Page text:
If you have never been in a crisis communication situation before, bring in outside expertise. You can not handle it by yourself. This is no time to learn by doing, too much is at stake.

Physicians, patients and the media in your community will remember what you did or did not do for a very long time.

If you don't do it right on a day that you can control the outcome through right planning, thought and action, then you have no one to blame but yourself.

I can be reached at 815-293-1471 or by email to

Wednesday, January 6, 2010

A Lesson in Public Relations

The Chicago Bears held a press conference on January 5, 2010, after a dismal at best season long performance by management, the coaching staff and players. No need to go into the gory details; the lesson here is how not to handle public relations.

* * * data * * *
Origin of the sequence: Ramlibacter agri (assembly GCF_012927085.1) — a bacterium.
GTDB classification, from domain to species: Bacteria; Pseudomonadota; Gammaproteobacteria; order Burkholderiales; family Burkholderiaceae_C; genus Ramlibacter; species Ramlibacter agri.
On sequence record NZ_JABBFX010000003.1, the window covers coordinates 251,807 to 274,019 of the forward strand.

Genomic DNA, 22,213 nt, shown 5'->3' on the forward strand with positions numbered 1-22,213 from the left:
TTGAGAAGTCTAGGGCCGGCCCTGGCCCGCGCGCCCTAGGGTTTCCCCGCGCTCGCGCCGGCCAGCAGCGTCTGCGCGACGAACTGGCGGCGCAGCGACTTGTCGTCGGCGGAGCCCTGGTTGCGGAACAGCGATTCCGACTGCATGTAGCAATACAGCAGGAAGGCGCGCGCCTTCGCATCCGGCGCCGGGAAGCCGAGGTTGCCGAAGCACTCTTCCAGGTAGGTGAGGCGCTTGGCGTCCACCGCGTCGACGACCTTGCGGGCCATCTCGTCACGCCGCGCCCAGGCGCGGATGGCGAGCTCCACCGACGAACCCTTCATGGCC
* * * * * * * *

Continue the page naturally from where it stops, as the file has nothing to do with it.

For weeks now, the media and public has been in an uproar over team performance. This was exacerbated by a perceived lack of indifference and arrogance by the team leadership. Clearly a crisis communications situation if anyone in the PR department at Halas Hall was paying attention.

The Press Conference

A press conference is held, they trot out the team President, General Manger and Head Coach all in that order. The President speaks, apologizes and was contradictory in his remarks about the situation being unacceptable, change is needed, mistakes were made, but things are going to stay essentially the same. He spoke for 20 minutes which was 15 minutes too long.

The GM gets up apologizes, says mistakes were made, change is needed, but things are going to stay essentially the same and I would make the same decisions the same way again. He also has a different message than the team president. Q and A ensures.

Head Coach gets up, has a different message than the other two, is arrogant and testy that he is being questioned about any of this and never admits to making any mistakes. Change is needed but things are going to be the same. He fires his entire offensive staff, demotes himself from being the defensive coordinator and life goes on.